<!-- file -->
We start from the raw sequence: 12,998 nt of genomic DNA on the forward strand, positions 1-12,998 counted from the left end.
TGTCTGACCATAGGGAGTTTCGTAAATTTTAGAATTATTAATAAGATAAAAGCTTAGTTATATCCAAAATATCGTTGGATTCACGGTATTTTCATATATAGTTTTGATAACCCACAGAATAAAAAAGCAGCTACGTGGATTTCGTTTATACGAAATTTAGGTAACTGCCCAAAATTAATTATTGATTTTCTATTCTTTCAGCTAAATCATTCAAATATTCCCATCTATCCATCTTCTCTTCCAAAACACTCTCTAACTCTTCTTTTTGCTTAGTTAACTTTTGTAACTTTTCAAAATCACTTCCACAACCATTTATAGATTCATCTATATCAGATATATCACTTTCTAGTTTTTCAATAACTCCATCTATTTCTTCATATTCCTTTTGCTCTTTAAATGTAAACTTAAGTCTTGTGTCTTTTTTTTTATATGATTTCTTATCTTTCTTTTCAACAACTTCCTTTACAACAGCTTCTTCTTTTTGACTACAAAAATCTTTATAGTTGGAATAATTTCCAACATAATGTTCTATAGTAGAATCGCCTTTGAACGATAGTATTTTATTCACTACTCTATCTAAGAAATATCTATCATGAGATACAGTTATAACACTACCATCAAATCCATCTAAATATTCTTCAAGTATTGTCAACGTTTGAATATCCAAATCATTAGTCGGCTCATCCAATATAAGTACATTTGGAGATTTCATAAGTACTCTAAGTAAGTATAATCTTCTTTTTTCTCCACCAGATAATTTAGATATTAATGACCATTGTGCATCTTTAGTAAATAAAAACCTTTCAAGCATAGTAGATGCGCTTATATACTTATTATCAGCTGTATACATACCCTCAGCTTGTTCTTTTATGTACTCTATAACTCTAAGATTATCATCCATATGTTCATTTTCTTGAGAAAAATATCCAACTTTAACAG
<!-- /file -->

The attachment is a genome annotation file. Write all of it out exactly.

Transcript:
We start from the raw sequence: 12,998 nt of genomic DNA on the forward strand, positions 1-12,998 counted from the left end.
TGTCTGACCATAGGGAGTTTCGTAAATTTTAGAATTATTAATAAGATAAAAGCTTAGTTATATCCAAAATATCGTTGGATTCACGGTATTTTCATATATAGTTTTGATAACCCACAGAATAAAAAAGCAGCTACGTGGATTTCGTTTATACGAAATTTAGGTAACTGCCCAAAATTAATTATTGATTTTCTATTCTTTCAGCTAAATCATTCAAATATTCCCATCTATCCATCTTCTCTTCCAAAACACTCTCTAACTCTTCTTTTTGCTTAGTTAACTTTTGTAACTTTTCAAAATCACTTCCACAACCATTTATAGATTCATCTATATCAGATATATCACTTTCTAGTTTTTCAATAACTCCATCTATTTCTTCATATTCCTTTTGCTCTTTAAATGTAAACTTAAGTCTTGTGTCTTTTTTTTTATATGATTTCTTATCTTTCTTTTCAACAACTTCCTTTACAACAGCTTCTTCTTTTTGACTACAAAAATCTTTATAGTTGGAATAATTTCCAACATAATGTTCTATAGTAGAATCGCCTTTGAACGATAGTATTTTATTCACTACTCTATCTAAGAAATATCTATCATGAGATACAGTTATAACACTACCATCAAATCCATCTAAATATTCTTCAAGTATTGTCAACGTTTGAATATCCAAATCATTAGTCGGCTCATCCAATATAAGTACATTTGGAGATTTCATAAGTACTCTAAGTAAGTATAATCTTCTTTTTTCTCCACCAGATAATTTAGATATTAATGACCATTGTGCATCTTTAGTAAATAAAAACCTTTCAAGCATAGTAGATGCGCTTATATACTTATTATCAGCTGTATACATACCCTCAGCTTGTTCTTTTATGTACTCTATAACTCTAAGATTATCATCCATATGTTCATTTTCTTGAGAAAAATATCCAACTTTAACAG